It’s back-to-college time where I live, and students are scrambling to get to class and to return to a reasonable sleep schedule. When I was in college, I was not exactly the most responsible student. I skipped class just short of the permissible number of absences, slept for the first half hour every period, and rarely cracked open a book. Yet somehow, when they called my name to walk across the stage and take hold of my degree, I had graduated summa cum laud (technically magna cum laud, but someone forgot to tell that to my degree).
So what’s my secret? How was I able to spend my free time playing Magic: The Gathering and Super Smash Brothers and still perform so well when it counted?
Have you ever heard of Rupert Sheldrake? Probably not. He’s kind of a joke in the science community. Sheldrake had this theory about something called morphic resonance. Morphic resonance is this idea that all life forms have a collective pool of knowledge. The more people (or plants, or animals) that know about something, the more likely that a person who has never been taught the thing will know it instinctively.
Sheldrake demonstrated this through an experiment using a group of English-only speakers and three Japanese rhymes. You can read a more detailed account of the story, along with a more scientific explanation of morphic resonance, here. But in simple terms, Sheldrake attempted to teach a group of children three different Japanese rhymes. None of the children spoke Japanese. The scientist found that the easiest rhyme for the children to learn was the one that was most well-known by Japanese schoolchildren. Therefore, it can be assumed that the rhyme was easier to learn because the rhyme is already so present in the morphogenetic field.
“In English, please?” We all share knowledge in one giant pool. Learning to dive into that pool could enable us to learn things we’ve never been taught before.
Now the problem with the morphogenetic field is that it’s hard to connect to. Most people need some kind of boost. This is where a second, more familiar theory comes in: the Many-Worlds Interpretation. If you want a massive scientific treatise on exactly what this theory implies for the world of physics, check this out.
The layman’s understanding of this theory is that whenever you make a decision between two or more things, another universe is spawned where you chose the other options. In that universe, your life goes on as if you’d made the different choice, and making a different choice might wildly change the course of your life.
Together, these theories unlock the secret of how I made it through college.
The technique I’m about to describe to you originated in the Zero Escape video game series, beginning with 9 Hours, 9 Persons, 9 Doors. There’s also a sequel, Virtue’s Last Reward, and another game set for a 2016 release tentatively called Zero Time Dilemma. In these games, the morphogenetic field theory and the many-worlds interpretation walk hand-in-hand.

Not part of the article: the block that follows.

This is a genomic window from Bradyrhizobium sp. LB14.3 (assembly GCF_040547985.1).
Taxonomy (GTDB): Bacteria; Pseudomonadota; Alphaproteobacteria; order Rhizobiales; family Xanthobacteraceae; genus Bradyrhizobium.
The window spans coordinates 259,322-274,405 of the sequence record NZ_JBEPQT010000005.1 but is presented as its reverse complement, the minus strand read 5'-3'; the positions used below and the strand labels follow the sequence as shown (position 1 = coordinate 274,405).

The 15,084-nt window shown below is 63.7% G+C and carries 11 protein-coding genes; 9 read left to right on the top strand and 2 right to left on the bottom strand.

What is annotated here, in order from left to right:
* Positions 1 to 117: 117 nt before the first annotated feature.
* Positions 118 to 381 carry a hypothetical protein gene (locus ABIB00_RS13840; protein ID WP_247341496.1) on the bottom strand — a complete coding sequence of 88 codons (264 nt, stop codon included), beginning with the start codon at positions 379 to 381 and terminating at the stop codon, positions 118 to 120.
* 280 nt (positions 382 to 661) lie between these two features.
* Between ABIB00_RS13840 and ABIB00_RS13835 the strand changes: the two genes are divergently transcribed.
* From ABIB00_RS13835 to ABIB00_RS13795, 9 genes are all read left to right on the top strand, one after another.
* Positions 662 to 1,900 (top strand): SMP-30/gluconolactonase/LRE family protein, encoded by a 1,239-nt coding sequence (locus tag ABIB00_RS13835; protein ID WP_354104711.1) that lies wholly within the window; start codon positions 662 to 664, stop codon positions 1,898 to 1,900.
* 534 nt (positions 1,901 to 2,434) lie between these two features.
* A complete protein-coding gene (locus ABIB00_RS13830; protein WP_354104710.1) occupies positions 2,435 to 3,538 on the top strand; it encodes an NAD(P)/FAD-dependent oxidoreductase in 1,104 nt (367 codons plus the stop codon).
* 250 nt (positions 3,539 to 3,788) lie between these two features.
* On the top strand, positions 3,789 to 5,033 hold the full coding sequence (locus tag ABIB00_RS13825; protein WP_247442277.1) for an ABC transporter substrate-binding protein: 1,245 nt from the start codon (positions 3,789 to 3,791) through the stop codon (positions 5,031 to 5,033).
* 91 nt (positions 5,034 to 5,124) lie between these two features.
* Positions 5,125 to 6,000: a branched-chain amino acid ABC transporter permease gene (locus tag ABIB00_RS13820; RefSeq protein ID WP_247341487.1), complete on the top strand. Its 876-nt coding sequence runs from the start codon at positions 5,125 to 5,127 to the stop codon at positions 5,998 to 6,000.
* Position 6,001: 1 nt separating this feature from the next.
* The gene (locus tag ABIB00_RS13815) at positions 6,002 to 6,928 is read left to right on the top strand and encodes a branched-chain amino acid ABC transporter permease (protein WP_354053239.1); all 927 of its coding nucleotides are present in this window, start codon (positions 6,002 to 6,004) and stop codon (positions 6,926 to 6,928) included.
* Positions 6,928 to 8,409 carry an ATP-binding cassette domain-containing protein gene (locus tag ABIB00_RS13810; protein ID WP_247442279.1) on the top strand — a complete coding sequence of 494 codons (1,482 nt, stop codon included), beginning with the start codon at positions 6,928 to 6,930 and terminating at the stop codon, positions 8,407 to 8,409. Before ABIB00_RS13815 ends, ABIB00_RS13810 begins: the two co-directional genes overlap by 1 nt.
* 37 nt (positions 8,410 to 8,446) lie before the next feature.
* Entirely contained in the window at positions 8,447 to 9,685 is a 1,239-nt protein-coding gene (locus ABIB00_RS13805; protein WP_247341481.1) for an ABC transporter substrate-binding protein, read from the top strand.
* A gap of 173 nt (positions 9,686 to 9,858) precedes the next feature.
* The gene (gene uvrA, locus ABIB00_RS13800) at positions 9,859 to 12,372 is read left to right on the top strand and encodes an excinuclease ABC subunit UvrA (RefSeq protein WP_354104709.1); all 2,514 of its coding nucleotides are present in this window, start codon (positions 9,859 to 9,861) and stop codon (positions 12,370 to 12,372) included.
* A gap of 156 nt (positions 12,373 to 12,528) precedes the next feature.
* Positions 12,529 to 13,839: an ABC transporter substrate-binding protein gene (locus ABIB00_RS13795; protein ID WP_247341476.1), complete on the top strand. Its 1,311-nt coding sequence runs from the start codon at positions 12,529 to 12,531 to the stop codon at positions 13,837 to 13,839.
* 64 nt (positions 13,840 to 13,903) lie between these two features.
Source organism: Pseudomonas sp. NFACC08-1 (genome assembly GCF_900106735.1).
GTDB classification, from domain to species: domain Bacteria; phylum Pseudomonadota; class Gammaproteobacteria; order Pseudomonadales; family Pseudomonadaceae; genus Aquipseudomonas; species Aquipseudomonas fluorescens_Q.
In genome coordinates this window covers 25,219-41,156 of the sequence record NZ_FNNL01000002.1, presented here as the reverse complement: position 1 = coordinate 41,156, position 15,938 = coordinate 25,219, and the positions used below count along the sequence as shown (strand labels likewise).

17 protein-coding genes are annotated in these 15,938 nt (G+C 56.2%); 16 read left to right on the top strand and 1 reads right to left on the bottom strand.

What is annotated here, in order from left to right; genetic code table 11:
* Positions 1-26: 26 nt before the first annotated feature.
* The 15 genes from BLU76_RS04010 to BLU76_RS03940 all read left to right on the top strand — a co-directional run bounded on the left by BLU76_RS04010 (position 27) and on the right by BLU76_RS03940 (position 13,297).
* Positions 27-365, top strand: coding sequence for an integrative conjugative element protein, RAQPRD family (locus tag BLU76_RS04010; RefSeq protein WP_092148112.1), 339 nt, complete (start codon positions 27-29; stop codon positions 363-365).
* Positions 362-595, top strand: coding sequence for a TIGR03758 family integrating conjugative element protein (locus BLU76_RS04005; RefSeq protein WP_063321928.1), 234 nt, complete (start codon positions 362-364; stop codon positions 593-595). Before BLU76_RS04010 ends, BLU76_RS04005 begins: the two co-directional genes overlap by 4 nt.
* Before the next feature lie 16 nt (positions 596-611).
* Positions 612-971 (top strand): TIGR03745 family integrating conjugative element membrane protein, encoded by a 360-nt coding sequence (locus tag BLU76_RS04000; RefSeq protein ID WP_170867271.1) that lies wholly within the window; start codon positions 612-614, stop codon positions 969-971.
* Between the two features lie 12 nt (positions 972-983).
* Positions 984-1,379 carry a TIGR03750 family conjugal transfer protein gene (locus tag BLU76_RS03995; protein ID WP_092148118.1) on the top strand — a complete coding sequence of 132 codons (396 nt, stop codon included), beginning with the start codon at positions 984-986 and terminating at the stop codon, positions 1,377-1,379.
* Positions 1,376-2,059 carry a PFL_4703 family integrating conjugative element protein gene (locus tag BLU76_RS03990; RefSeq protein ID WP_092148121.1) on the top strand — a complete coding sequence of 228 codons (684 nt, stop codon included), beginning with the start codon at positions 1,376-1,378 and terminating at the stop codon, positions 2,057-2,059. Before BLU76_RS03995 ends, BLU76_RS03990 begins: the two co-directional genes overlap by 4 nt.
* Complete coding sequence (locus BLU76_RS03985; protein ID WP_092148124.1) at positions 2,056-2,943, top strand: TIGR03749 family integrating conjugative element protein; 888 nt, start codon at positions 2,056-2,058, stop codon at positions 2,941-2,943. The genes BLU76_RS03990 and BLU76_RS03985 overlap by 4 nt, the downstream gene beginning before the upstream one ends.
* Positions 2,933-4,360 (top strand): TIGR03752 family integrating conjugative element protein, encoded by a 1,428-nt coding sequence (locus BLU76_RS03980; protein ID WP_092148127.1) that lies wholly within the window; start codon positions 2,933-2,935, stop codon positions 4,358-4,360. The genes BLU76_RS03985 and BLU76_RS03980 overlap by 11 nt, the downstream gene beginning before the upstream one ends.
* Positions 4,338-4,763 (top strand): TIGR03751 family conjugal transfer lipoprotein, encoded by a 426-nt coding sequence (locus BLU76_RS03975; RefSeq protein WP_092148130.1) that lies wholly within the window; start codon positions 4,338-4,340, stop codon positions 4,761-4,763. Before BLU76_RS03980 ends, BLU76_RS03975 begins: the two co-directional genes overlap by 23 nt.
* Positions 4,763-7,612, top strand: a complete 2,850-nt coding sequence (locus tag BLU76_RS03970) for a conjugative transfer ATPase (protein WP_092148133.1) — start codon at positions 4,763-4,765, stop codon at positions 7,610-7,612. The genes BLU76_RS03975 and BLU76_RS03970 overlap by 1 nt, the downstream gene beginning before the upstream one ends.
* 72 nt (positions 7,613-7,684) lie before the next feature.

“Is he ever gonna explain how he passed college? This is ridiculous.” The moment of truth is here, readers. The secret to my success works as follows:
Every day before you go to class, you make a decision whether or not to go. When you choose not to go to class, a parallel world is formed where you did indeed go to class. Now there is a version of you that knows everything that you were supposed to learn in the class you just skipped. But how do you get that knowledge for yourself?
That’s where morphic resonance comes in. You see, the cool thing about parallel worlds is that they exist side-by-side with our own. That means that when you tap into the morphogenetic field, you don’t only have access to the knowledge of this world. You have access to all the knowledge of every parallel universe that has split off from every decision ever made. That’s a LOT of knowledge for the taking. Normally, accessing this knowledge is not an intentional process. But when it comes to parallel forms of the same person, morphic resonance serves as a sort of shortcut, allowing both versions of yourself to share knowledge.
So here it is, in as simple of terms as I can put it. Skip your classes. Because when you skip, another you goes to class. And because every living thing shares the same pool of knowledge, you’ll still know everything you need to know. Because another you already knows it. You get the best of both worlds.
Feel free to discuss in the comments the implications of this crazy scientific revelation. And be sure to share your college tips with everyone else, so we can create a community of successful graduates to go out into the world.
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